sexta-feira, 1 de abril de 2016
Del Jones - Music from a War Correspondent
Best known for his writings and activism, Del Jones (1946-2006) often used the title "War Correspondent" to describe himself. Viewing the world as a battleground of an ongoing racial and cultural war in which whites have systematically oppressed and stolen from blacks and other groups, he produced a provocative body of written work including books such as Culture Bandits, The Black Holocaust: Global Genocide, and The Invasion of the Body Snatchers: Hi-Tech Barbarians. His recurring theme in these dissertations is that essentially everything came from Africa and that whites and other races stole and took credit for these innovations. Supporter of multi-culturalism that I consider myself to be, I can be sympathetic to his views up to a point. There is no doubt that certain whites have done terrible things to certain people of African descent. But to blame one race for every evil and to claim that another single-handedly invented every aspect of civilization as we know it before allegedly having it ripped off doesn't really help anyone in the long run. It just perpetuates resentment and hatred. But what do I know? I'm just some middle-class white guy who grew up in the suburbs. Be that as it may, I don't have to agree with one's politics in order to appreciate and admire their art.
And such is the case with the Del Jones' Positive Vibes LP Court Is Closed. A true cri de couer from the black ghetto of Philadelphia, this album will set you back a ton of money if you can ever get your hands on an original copy. I'm content to have this reissue that Jones himself put out a few years before his death. Fortunately, the performances on this record don't veer into "kill whitey" territory (at least not overtly) and instead focus more on the injustices and horrors of a system that have prevented many blacks from achieving the American Dream. Side one includes two tracks, "Court Is Closed" and "Times Are Hard, Friends Are Few," that are basically spoken word pieces in which Jones launches into his raps (although not anything like rap of the modern-day variety) about the oppression faced by his people. On "Inside Black America," the author sings lyrics (actually fairly credibly) that try to convey the challenges of being an African American. Regrettably, it sounds like the least inspired performance on this LP. Side two, however, really delivers the goods. Although "Prelude ta Hell," "Needle 'n Spoon," and "Cold Turkey" make up a three-part anti-drug suite, it still doesn't prevent them from collectively being one of the most mind-blowing pieces of black psychedelia committed to wax. Seriously, this is some heavy shit, man. Although Jones' range is somewhat limited, he sings his heart out on these tracks, with the uncredited band providing extremely suitable accompaniment throughout the proceedings. It's a shame that the personnel are unlisted even though there are numerous photos of the musicians on the back of the album jacket. The two guitarists alternately lay down wicked wah-wah rhythms or searing leads on all of the performances, while the rhythm section, flautist, and occasional horn players supply just the right amount of musical support. Overall, I would say that this album is stylistically somewhere between Funkadelic and Gil Scott-Heron, which is a really good place to be in my book.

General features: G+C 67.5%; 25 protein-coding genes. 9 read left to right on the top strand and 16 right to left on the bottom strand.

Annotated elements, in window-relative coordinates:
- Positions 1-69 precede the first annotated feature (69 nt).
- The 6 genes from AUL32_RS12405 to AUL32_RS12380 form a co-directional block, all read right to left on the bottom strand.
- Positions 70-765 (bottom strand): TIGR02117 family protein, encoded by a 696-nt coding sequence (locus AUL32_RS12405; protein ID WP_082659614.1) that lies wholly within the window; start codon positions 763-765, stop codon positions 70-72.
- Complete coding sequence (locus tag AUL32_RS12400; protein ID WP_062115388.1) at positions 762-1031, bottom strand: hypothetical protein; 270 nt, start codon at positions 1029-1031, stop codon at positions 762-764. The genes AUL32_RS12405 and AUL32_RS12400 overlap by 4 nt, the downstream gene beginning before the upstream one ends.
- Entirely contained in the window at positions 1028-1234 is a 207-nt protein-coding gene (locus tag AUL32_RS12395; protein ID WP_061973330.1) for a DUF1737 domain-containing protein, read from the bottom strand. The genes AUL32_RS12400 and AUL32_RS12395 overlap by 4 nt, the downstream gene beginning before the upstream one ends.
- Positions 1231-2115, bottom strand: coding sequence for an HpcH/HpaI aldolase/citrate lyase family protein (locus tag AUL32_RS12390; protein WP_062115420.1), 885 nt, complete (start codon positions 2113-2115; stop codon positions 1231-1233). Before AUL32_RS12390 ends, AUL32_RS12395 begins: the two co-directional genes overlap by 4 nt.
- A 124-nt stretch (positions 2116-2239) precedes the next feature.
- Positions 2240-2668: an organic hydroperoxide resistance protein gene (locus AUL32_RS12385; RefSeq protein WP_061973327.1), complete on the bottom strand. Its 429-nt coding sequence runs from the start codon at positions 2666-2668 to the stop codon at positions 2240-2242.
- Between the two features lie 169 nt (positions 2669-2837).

The first version of this album (sans the overdubbed horns of the second pressing) is a great document of true inner city grit. While the anger is surprisingly subdued, these guys obviously know the down and dirty life of which they sing. Despite all of the lyrics about drugs and being put down by the man, there’s an essentially positive message here. A few of the songs stretch out into long jams that build in intensity and really stand up well to multiple listens. There’s a lack of real “singing” here, with most of the stories being told in a kind of matter-of-fact sing-speak, and the few times real melodies break out make you wish there were more. Nonetheless, this is a killer LP: powerful, memorable, uncompromising and full of life, and it doesn’t sound like any soul/funk album you’ve heard. If "Maggot Brain" is "Superfly", this is "Sweet Sweetback's Badasssss Song". Extraordinary eyewitness report from the Philly ghettoes surprisingly packaged in a non-aggressive funk/jam rock grooooooove that surpasses pretty much everything else in the genre, especially the opening title track with a westcoast jazzrock feel that just kills. Supported by the best housing project funk band anywhere Del Jones raps about the terrifying state of America '73, while the flipside deals directly with heroin use and how to get out of it. One of the top funkrock LPs ever, blows most of your starry-eyed white-boy psych LPs away. Del Jones is still active in the African-American cause as evident from the insert he penned for the honkie reissue. "You've got to liquidate your assets"
Positive Vibes (1970)
Court Is Closed (psych version) (1972)
Bass – Benny R. Mitchell
Congas – Bob Eure, Joe Bryant, Len Cooper, Wayman Jones
Drums – Jim Milton
Flute – Leslie Burrs
Guitar – Sam Brown, Tim Sanders, Tyrone Fisher
Keyboards – Don Wilson
Timbales – Len Cooper
Words - Del Jones